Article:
It was 1983, I was 23 years old, and my fun-loving boyfriend, Pete, and I were riding our bikes all over the San Fernando Valley, wearing no helmets, popping "wheelies" and flying off of curbs like we did when we were kids. We would ride for miles, with no destination in mind, except for the occasional dinner at Truly Yours where we would share delicious cream of watercress soup and a bottle of Fetzer wine.
One afternoon, as we raced through a big empty parking lot, Pete zoomed past me and I watched as he flew of the edge of a curb and disappeared. I followed suit, but as I got closer to the edge of the curb I heard him giggle and say, "Be a little careful!" With no time to adjust my speed, I went flying off the edge of what was actually a six-foot drop! I had no time to think or be afraid, and sailed through the air, landing beautifully on the sidewalk below. I was like a Motocross babe! Ha! Had I known that there was a six foot drop I probably would have crashed, but instead I just went with it, landed and kept riding. It was blind faith that saved me.
Sometimes blind faith can be a really good thing. Or, sometimes it can be just flat out silly. A family friend, Bob, told me a story about how he worked as a guard on a military base during the Korean war. One of his responsibilities was to carry this big, heavy wooden paddle everywhere he went. No one knew what it was for, but it was considered to be a very serious responsibility, and so he did as he was told, carrying it everywhere, marching with it when necessary, even prepared to protect it with his life if necessary. But, after weeks of this, he felt something wasn't quite right, and decided to do some research about the paddle. It turned out that once upon a time the wooden paddle had all of the military base rules painted on it for reference. Over time the paint had faded, yet decades later the tradition of carrying the almighty wooden paddle continued.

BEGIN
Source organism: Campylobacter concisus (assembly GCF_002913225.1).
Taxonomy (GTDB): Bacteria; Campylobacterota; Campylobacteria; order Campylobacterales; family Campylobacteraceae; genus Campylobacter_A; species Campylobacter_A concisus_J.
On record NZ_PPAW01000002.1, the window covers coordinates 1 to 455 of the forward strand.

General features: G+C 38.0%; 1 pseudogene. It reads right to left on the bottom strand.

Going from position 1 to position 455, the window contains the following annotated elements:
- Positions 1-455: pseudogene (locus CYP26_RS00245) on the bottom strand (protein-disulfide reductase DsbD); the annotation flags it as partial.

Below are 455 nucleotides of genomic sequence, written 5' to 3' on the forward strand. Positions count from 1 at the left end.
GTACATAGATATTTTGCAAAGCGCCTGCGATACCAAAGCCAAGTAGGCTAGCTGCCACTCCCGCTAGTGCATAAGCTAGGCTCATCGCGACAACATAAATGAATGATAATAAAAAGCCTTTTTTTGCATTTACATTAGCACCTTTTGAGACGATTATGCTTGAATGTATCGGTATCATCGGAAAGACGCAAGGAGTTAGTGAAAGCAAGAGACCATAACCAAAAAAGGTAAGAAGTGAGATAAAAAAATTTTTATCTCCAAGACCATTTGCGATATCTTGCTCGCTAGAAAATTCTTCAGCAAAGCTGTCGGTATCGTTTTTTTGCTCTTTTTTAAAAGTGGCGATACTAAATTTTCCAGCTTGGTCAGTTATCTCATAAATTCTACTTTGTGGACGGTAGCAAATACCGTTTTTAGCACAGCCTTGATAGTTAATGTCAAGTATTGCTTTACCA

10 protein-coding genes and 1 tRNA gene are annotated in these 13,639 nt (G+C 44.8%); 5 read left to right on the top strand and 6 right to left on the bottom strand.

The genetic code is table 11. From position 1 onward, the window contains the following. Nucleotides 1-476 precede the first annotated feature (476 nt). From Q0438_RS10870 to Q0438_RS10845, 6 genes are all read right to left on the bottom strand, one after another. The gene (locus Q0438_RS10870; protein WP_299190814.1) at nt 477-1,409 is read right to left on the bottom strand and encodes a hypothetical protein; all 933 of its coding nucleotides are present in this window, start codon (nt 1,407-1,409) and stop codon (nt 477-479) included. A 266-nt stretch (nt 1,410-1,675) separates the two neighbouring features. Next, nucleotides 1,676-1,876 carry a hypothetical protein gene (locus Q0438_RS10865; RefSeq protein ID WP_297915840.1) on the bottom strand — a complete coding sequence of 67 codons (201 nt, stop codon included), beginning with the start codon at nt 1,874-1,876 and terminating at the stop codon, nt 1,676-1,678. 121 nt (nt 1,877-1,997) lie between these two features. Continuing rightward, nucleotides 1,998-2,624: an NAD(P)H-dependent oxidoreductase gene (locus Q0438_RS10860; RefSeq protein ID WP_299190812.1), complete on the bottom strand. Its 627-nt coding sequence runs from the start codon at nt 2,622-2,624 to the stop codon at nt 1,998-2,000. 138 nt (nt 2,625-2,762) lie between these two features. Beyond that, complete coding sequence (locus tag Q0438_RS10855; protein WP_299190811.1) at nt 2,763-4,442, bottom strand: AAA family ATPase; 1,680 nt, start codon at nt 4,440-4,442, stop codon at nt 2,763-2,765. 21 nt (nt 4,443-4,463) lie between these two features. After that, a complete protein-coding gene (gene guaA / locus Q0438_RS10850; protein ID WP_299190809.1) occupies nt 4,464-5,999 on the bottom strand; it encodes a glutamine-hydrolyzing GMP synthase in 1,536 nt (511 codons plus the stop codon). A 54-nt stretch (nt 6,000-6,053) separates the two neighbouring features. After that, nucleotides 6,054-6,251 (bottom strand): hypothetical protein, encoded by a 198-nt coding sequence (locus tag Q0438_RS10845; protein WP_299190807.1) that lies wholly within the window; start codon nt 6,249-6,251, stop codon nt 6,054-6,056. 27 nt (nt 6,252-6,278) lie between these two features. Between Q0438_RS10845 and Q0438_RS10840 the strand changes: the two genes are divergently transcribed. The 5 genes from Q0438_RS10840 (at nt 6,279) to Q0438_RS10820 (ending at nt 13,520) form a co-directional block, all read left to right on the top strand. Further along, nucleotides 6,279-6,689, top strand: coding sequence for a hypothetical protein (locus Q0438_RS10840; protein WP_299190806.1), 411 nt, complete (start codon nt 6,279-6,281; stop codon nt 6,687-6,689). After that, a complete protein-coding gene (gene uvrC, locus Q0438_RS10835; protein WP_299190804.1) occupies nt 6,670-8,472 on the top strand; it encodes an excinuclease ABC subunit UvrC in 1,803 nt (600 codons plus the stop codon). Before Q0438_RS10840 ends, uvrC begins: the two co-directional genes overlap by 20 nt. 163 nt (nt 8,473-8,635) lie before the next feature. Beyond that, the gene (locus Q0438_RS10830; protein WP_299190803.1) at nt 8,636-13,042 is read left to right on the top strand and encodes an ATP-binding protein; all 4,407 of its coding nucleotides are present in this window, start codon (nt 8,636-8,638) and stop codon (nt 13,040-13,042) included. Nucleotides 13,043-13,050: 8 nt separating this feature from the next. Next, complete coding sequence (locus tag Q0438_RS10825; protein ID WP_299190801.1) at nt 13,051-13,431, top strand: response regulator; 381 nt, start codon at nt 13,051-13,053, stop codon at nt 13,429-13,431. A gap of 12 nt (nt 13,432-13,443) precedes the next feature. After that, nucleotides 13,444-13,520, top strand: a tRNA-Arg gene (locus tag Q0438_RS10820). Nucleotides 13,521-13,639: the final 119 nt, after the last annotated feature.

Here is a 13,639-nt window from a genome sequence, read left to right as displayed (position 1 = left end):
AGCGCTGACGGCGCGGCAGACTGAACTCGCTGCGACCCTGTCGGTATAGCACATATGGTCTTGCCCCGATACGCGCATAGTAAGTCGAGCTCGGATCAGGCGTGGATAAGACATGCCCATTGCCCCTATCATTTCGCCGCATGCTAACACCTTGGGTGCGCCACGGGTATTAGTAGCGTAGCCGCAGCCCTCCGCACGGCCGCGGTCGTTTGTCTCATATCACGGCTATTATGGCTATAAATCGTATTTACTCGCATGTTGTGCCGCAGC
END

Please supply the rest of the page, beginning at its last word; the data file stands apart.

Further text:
No one had thought to question it, until Bob came along. (And, to think that at one point he was willing to give his life to defend it!)
Over the years, through my trust and faith in God, I have learned how to fly by the seat of my pants and land safely. And, I've also carried around heavy wooden paddles at times, not knowing why I was doing it, other than I was told to do so, or believed I should.
Thankfully, I have learned that it's okay to question authority, even if that "authority" seems to be God. "God, why must I carry around this wooden paddle?" I implore, thinking it's God who gave it to me, and not realizing that I'm still carrying it around by my choice.
Thankfully, God loves me enough to let me know that the paint has faded, and it's time to put the paddle down and move on unencumbered.